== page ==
A longtime CFC member has moved to western New York but contacted us with this question when she and her friends couldn’t find the answer anywhere else. She indicated that they were seeing massive quantities of acorns falling from the oak trees. The ground was covered with them. What was happening?
When a large acorn crop occurs as on this occasion, it is called a mast year. Mast is the overall name for acorns, beech nuts, and other such nuts that form on trees and which were once used as fodder for livestock. (I remember a mast year in Barrington when my two thoroughbred horses gorged on the acorns from white oaks in their pasture.)
Sometimes when the weather and other conditions are just right (including a previous season when few nuts/acorns were produced), the oaks produce massive quantities of nuts, each usually containing one seed. This is one strategy nature has for ensuring the continuation of the species. In a normal year the rodents, birds, and other critters that love acorns will frequently ingest most of the crop. In mast years there is such a proliferation of acorns that the animals can eat their fill and still leave loads of seeds to germinate into young oaks. A mast year will sap the energy of the trees so that next year they will produce a very modest crop – if any.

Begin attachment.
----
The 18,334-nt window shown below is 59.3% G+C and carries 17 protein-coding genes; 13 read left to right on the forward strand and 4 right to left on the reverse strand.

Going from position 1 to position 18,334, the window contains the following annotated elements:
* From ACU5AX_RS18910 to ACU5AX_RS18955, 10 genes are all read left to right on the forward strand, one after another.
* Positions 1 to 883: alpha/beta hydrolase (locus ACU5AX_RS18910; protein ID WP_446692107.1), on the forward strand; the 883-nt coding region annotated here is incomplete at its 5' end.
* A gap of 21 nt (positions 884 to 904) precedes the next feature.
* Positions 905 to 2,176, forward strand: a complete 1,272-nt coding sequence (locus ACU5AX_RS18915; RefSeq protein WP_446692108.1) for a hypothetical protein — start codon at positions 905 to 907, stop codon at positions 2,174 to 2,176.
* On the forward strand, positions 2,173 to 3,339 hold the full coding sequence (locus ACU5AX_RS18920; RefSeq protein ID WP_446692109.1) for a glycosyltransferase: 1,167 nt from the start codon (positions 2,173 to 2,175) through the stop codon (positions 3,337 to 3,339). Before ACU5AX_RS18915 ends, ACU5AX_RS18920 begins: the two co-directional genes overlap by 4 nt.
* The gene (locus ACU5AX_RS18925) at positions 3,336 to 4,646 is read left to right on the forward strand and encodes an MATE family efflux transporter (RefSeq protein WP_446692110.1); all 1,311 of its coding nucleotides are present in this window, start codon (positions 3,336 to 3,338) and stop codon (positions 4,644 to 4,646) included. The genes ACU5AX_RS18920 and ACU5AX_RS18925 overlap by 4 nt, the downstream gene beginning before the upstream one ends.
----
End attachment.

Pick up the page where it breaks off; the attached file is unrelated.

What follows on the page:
If you have fruit trees – apple or cherry – you will note that one year they will have a big crop and the next year there will be a smaller crop as the tree replenishes its strength instead of putting its energy into fruit. Of course, weather plays a part so that it is not 100% predictable.
If you want to know more, just Google “mast year,” and you will find many articles on the subject.